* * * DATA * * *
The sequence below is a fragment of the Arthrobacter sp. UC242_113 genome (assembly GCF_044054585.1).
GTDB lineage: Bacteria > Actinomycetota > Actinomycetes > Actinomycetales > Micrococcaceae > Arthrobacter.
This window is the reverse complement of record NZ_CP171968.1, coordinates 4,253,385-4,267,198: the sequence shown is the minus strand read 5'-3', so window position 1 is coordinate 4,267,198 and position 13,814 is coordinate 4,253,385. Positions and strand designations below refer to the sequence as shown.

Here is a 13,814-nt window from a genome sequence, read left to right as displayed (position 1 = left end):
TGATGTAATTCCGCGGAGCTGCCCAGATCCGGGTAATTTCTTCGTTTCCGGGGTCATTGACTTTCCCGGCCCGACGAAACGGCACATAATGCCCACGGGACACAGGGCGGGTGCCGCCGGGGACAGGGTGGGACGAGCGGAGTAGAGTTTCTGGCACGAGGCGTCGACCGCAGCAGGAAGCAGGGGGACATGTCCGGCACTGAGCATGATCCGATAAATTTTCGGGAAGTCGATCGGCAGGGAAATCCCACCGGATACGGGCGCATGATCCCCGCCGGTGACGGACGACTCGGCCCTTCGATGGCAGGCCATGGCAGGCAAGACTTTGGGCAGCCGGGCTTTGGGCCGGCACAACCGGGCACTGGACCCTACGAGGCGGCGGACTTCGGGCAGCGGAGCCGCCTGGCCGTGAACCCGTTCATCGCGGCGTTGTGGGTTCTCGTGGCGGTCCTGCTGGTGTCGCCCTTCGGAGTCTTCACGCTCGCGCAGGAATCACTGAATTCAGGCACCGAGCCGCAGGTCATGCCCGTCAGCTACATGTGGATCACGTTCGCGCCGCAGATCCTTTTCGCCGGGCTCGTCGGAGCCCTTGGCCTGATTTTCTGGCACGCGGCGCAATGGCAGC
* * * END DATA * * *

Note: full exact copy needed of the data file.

The sequence below is a fragment of the Arthrobacter sp. UC242_113 genome (assembly GCF_044054585.1).
GTDB lineage: Bacteria > Actinomycetota > Actinomycetes > Actinomycetales > Micrococcaceae > Arthrobacter.
This window is the reverse complement of record NZ_CP171968.1, coordinates 4,253,385-4,267,198: the sequence shown is the minus strand read 5'-3', so window position 1 is coordinate 4,267,198 and position 13,814 is coordinate 4,253,385. Positions and strand designations below refer to the sequence as shown.

Here is a 13,814-nt window from a genome sequence, read left to right as displayed (position 1 = left end):
TGATGTAATTCCGCGGAGCTGCCCAGATCCGGGTAATTTCTTCGTTTCCGGGGTCATTGACTTTCCCGGCCCGACGAAACGGCACATAATGCCCACGGGACACAGGGCGGGTGCCGCCGGGGACAGGGTGGGACGAGCGGAGTAGAGTTTCTGGCACGAGGCGTCGACCGCAGCAGGAAGCAGGGGGACATGTCCGGCACTGAGCATGATCCGATAAATTTTCGGGAAGTCGATCGGCAGGGAAATCCCACCGGATACGGGCGCATGATCCCCGCCGGTGACGGACGACTCGGCCCTTCGATGGCAGGCCATGGCAGGCAAGACTTTGGGCAGCCGGGCTTTGGGCCGGCACAACCGGGCACTGGACCCTACGAGGCGGCGGACTTCGGGCAGCGGAGCCGCCTGGCCGTGAACCCGTTCATCGCGGCGTTGTGGGTTCTCGTGGCGGTCCTGCTGGTGTCGCCCTTCGGAGTCTTCACGCTCGCGCAGGAATCACTGAATTCAGGCACCGAGCCGCAGGTCATGCCCGTCAGCTACATGTGGATCACGTTCGCGCCGCAGATCCTTTTCGCCGGGCTCGTCGGAGCCCTTGGCCTGATTTTCTGGCACGCGGCGCAATGGCAGC